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What does Meals on Wheels mean to Jack Lynch?

The hot, noontime meal that Meals on Wheels volunteer driver, Chris, delivers to Jack’s home often means the difference between eating and going hungry.

Jack Lynch

“The chicken is my favorite,” Jack smiles.

“I was pronounced dead on arrival at Mercy Hospital but I only died for a few minutes.” He gets a twinkle in his eye and continues, “But the devil threw me out for selling ice cubes.”

Like many other Vietnam veterans, Jack began struggling with health problems at a fairly young age. He had his first heart attack at 35.

Jack went on to have five more heart attacks in the following years and eventually had to go on permanent disability from his job as a custodian.

He and his wife Cindy do what they can to make their money stretch to the end of each month, including yard work and odd jobs to help their landlord maintain the property where they rent an apartment in Greenfield.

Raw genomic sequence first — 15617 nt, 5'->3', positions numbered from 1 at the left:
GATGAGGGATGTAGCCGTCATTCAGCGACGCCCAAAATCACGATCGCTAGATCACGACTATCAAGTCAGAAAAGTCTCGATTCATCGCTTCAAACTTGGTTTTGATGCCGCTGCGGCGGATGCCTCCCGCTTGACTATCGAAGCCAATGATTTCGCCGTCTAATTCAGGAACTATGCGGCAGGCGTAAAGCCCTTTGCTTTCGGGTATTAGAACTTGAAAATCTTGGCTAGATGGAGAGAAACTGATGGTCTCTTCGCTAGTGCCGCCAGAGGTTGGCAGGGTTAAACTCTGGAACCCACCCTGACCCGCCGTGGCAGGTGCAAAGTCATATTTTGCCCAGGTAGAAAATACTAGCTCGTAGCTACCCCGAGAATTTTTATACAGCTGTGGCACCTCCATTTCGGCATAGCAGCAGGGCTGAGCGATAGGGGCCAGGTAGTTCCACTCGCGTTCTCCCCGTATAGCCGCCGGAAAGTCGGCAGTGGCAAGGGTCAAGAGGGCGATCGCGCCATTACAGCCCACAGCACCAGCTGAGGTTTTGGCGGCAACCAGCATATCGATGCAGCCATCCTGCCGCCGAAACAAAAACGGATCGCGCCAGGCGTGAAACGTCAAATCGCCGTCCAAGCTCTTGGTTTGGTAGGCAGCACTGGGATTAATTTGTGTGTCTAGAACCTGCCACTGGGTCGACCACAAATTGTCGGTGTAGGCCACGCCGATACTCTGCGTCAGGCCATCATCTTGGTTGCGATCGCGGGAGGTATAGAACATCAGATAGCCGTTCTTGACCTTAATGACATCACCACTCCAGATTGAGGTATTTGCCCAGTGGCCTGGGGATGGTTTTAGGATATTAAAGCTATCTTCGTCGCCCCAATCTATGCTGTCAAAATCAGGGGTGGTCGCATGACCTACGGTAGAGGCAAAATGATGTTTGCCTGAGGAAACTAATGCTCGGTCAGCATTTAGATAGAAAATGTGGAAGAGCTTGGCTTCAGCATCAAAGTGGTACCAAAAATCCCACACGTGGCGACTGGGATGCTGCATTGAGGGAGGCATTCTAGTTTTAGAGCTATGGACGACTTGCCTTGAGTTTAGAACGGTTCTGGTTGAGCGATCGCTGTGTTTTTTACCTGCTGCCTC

Jack squeezes Cindy’s hand as they sit close together on the front porch of their top floor apartment. “She’s my sweet heart.”

The Meals on Wheels program at LifePath provides elders, such as Jack, much more than a home-delivered meal. Volunteer drivers do a wellness check with each meal delivery and often become friends with their clients.

Jack was very touched when his Meals on Wheels driver, Chris, attended his first wife’s funeral and then, several years later, his wedding when he finally got remarried to Cindy.

Jack, age 62, is just one of the over 900 clients LifePath is proud to serve in its “Meals on Wheels” program each year.

Learn more about becoming a volunteer Meals on Wheels driver here.